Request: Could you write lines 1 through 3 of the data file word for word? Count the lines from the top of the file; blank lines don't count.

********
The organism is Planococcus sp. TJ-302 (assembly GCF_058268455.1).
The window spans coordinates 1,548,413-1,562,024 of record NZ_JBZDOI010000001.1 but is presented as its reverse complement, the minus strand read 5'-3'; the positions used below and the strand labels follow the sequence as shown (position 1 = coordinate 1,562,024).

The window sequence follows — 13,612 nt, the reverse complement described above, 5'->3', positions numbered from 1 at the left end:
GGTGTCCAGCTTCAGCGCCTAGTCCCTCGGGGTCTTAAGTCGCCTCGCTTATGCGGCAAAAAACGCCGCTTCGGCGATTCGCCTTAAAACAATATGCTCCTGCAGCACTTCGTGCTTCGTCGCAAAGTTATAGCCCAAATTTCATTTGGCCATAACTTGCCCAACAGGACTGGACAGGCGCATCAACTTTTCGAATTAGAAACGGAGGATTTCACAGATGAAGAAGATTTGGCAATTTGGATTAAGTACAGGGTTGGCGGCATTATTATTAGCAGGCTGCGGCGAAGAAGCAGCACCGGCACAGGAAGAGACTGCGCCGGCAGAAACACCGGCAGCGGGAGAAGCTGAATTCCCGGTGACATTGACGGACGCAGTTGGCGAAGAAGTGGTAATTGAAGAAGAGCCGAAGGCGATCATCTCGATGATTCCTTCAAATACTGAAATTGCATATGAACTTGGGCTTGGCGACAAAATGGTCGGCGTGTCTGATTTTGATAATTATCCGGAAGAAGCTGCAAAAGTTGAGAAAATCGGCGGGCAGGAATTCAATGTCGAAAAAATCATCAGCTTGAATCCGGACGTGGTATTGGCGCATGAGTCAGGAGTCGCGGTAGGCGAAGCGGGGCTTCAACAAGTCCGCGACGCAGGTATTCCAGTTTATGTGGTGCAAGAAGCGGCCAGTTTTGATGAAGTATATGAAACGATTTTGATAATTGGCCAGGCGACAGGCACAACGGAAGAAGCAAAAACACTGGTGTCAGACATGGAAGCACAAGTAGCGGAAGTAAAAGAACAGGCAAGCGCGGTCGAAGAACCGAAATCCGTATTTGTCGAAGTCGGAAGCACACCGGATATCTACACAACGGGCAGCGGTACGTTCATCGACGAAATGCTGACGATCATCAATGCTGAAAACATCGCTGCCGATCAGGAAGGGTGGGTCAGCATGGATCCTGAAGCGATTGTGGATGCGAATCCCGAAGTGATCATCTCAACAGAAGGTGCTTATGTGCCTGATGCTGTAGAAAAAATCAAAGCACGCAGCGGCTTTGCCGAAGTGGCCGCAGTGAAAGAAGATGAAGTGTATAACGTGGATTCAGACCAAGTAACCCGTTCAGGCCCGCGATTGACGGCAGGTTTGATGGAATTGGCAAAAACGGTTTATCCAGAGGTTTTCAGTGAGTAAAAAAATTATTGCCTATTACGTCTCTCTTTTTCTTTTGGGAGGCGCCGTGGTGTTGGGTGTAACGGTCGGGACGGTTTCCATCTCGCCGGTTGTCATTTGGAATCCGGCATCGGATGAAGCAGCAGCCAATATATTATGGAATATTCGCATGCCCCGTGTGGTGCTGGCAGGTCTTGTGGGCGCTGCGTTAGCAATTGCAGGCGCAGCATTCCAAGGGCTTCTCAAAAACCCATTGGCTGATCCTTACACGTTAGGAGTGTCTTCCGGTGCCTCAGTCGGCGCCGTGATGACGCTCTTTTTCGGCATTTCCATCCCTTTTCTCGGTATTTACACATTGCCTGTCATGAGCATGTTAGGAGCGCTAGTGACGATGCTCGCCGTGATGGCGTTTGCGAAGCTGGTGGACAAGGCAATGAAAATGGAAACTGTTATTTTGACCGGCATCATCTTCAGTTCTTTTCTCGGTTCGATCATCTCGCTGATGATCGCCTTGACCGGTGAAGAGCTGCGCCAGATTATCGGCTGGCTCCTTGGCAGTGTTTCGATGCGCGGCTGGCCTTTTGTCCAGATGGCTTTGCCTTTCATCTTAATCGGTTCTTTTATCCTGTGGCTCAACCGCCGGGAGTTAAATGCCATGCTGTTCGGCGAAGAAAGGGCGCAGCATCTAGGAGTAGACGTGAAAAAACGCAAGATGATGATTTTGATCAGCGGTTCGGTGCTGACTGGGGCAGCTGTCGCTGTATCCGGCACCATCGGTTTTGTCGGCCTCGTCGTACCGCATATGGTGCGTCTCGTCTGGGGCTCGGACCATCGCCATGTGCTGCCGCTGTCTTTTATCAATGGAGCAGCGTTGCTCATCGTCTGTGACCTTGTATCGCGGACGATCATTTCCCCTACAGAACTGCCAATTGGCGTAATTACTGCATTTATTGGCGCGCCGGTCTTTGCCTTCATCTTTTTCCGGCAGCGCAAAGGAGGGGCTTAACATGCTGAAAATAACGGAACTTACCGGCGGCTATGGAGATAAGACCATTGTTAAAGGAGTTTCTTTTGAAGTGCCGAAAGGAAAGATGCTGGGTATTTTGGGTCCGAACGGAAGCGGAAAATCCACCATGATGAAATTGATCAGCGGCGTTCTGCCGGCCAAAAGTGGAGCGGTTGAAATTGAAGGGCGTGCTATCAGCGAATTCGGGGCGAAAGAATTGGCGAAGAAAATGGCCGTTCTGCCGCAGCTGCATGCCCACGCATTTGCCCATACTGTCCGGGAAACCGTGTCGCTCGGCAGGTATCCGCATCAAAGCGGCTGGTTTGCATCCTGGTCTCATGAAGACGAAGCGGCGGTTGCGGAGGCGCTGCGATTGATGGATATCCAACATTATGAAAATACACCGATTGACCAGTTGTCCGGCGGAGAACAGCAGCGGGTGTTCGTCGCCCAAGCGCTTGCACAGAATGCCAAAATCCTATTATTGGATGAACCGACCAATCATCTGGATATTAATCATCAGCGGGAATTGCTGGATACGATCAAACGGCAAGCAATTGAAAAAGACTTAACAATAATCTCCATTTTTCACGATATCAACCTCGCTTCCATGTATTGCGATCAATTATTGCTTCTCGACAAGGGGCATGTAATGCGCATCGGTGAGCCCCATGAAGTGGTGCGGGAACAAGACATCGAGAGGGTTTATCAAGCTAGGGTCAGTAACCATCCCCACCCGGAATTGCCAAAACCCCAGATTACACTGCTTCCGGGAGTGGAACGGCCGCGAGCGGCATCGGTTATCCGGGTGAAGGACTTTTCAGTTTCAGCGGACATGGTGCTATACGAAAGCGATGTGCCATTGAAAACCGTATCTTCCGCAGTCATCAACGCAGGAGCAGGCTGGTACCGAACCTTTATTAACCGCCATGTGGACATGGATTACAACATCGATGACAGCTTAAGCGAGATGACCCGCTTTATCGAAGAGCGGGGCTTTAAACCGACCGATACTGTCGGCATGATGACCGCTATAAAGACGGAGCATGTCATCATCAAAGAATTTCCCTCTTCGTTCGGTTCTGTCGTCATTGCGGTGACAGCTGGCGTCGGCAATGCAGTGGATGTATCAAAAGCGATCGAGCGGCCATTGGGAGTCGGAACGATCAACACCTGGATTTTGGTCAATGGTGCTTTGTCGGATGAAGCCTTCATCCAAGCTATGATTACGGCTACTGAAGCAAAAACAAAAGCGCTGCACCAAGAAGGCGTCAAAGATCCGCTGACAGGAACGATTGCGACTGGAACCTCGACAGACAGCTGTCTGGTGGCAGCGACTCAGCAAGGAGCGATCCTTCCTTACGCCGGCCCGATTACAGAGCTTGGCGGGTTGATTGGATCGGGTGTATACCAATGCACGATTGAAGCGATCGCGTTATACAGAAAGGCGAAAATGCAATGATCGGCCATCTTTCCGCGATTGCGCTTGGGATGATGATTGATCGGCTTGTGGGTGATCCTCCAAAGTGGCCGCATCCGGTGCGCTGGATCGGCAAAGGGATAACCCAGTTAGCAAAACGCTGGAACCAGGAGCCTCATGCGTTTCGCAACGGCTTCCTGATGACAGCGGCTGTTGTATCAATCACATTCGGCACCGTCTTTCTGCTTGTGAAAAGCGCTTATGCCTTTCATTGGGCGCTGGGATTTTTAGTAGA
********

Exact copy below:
The organism is Planococcus sp. TJ-302 (assembly GCF_058268455.1).
The window spans coordinates 1,548,413-1,562,024 of record NZ_JBZDOI010000001.1 but is presented as its reverse complement, the minus strand read 5'-3'; the positions used below and the strand labels follow the sequence as shown (position 1 = coordinate 1,562,024).

The window sequence follows — 13,612 nt, the reverse complement described above, 5'->3', positions numbered from 1 at the left end: